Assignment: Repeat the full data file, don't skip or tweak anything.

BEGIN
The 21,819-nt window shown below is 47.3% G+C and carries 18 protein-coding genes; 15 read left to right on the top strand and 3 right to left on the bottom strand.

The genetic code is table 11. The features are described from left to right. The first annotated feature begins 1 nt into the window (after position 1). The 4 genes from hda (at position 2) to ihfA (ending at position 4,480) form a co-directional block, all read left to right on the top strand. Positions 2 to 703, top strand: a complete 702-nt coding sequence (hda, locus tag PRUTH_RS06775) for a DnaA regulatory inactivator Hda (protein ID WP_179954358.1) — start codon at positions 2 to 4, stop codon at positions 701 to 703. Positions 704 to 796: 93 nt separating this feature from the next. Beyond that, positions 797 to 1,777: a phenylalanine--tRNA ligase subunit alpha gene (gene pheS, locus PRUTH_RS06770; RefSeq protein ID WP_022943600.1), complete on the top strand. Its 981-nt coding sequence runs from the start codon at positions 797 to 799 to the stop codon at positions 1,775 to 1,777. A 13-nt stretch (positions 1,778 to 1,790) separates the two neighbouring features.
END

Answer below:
The 21,819-nt window shown below is 47.3% G+C and carries 18 protein-coding genes; 15 read left to right on the top strand and 3 right to left on the bottom strand.

The genetic code is table 11. The features are described from left to right. The first annotated feature begins 1 nt into the window (after position 1). The 4 genes from hda (at position 2) to ihfA (ending at position 4,480) form a co-directional block, all read left to right on the top strand. Positions 2 to 703, top strand: a complete 702-nt coding sequence (hda, locus tag PRUTH_RS06775) for a DnaA regulatory inactivator Hda (protein ID WP_179954358.1) — start codon at positions 2 to 4, stop codon at positions 701 to 703. Positions 704 to 796: 93 nt separating this feature from the next. Beyond that, positions 797 to 1,777: a phenylalanine--tRNA ligase subunit alpha gene (gene pheS, locus PRUTH_RS06770; RefSeq protein ID WP_022943600.1), complete on the top strand. Its 981-nt coding sequence runs from the start codon at positions 797 to 799 to the stop codon at positions 1,775 to 1,777. A 13-nt stretch (positions 1,778 to 1,790) separates the two neighbouring features.